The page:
Sorting signals: short stretches of amino acid sequences - direct proteins to correct
Most eukaryotic proteins begin synthesis on ribosomes in the cytosol.
No sorting signal if they are to stay in cytosol (e.g. plant NADHK)
Cotranslational: to ER, Golgi, lysosome/vacuole or plasma membrane.
o ER retention signal recognized by SRP so translation is paused.
o Other proteins transported by vesicles
Coat proteins = specificity & help vesicle bud off.
V-Snares, recognized by t-snares in target membrane.
Post-translational: nucleus, mitochondria, chloroplast, peroxisomes.
SRP – signal recognition particle
1. SRP binds to ER signal sequence, pausing translation.
2. SRP binds to receptor in ER membrane.
3. SRP released and translation resumes. Growing polypeptide threaded into
channel protein directely into ER lumen. 4. Protein completely formed and released into ER lumen.
Large molecules have finite life times (EXCEPT DNA)
Half life: time for 50% of molecules to be broken down)
o Prokaryotic mRNA 5 min.
o Eukaryotic mRNA 30min – several days
Cytosolic enzymes: degrate RNA, polysaccharides & lipids
Proteases: recognize proteins and take them to proteasome
o Ubiquitin directs unwanted proteins to proteasomes
o Degraded by proteases into peptides and amino acids
o Targets misfolded proteins.
o Critical for environmental response.
Provides strength, support, organization and cell signaling.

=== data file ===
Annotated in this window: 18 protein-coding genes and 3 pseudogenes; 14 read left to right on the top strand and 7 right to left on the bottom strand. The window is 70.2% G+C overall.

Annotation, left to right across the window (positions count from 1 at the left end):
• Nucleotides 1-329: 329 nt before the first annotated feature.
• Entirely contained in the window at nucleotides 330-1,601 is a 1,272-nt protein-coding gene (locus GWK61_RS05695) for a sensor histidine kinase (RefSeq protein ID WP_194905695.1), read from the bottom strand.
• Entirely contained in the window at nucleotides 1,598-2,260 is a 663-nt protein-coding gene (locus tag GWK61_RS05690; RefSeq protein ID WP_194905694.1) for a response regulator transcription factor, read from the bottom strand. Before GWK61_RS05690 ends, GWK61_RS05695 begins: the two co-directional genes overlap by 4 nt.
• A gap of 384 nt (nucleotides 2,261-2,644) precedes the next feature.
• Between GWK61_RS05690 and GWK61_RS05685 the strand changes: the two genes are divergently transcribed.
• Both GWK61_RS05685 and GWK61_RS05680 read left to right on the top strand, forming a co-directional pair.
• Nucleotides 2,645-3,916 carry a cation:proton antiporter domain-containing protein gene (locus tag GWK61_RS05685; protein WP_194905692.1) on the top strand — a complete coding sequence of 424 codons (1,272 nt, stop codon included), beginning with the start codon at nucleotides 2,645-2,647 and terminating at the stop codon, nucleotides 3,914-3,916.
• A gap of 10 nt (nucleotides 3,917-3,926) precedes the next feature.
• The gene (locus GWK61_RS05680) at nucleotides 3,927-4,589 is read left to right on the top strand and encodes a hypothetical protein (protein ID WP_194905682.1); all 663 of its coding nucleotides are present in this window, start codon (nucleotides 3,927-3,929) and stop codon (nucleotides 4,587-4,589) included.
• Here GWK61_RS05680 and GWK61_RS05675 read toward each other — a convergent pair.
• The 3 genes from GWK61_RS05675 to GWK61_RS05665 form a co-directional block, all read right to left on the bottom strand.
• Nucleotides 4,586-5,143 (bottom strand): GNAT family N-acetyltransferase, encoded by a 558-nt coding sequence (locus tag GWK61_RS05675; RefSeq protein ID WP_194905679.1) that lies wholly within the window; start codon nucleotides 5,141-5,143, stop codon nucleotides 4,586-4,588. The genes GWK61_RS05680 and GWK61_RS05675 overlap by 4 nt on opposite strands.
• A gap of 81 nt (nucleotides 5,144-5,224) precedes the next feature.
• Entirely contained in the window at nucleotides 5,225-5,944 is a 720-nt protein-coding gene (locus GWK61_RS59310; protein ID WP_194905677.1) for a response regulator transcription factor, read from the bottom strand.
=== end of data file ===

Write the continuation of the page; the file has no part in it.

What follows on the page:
No sorting Post-
Synthesis halts until
ribosome is bound
to ER After protein is
Stay in cytosol •Lysome/vacuole
•Plasma membrane Sorted to
Polypeptide • Mitochondria
containes ER • Chloroplasts
retention signal • Peroxisome Proteome
Gene Protein- Continual
regulation protein synthesis/b
Amountsof Cells respond to Guided by
proteins environmental sorting Very Enzymes
vary changes signals specific
Chapter 6 – Membrane Structure and Transport
6.1 Membrane Structure and Composition
Lipids Proteins Carbohydrates
Amphipathic Integral Cholesterol found only in
Form basic matrix Peripheral
Hydrophobic, non-polar fatty
acyl tails (faces interior)
Hydrophilic, polar head
-Move laterally relative to
-Rotate freely along axis.
-Only flip with aid of flippase.
Two leaflets of phospholipid bilayer are highly asymmetrical.
More fluid Less fluid
Shorter acyl tail (less likely to interact) Longer tail
Double bond (creates kink) No double bonds (saturated)
Cholesterol: makes membrane more Cholesterol: makes membrane less fluid
fluid at low temps. at high temps. Glycosylation
Involves covalently attaching carbohydrates to:
o Lipid: glycolipid.
o Protein: glycoprotein.
Recognition signals for other cellular proteins
Cell surface regulation (migration of individual cells)
Protective: cell coat (glycocalyx carbohydrate rich zone shielding cell)
TEM (transmission electron microscopy) FFEM (freeze fracture electron microscopy)
Thin sectioned sample Specialized TEM
Stained with heavy metal dyes Analyze interior of bilaryer
Dye binds well to polar head groups Sample frozen then fractured, leaflets
but not nonpolar tails separate
Good 3-D detail.
The Phospholipid Bilayer as a Barrier
Hydrophobic interior prevents hydrophilic molecules from passing freely.
Movement of solute from region of higher concentration to lower concentration
-Passive: w/o transport protein
-Fast (gases and uncharged polar molecules)
Slow (ions, larger polar molecules – sugars & amino acids, macromolecules)
Cells maintain gradients
1. Transmembrane gradient: conc. of solute is higher on one side of membrane.
2. Ion electrochemical gradient: both an electrical AND chemical gradient.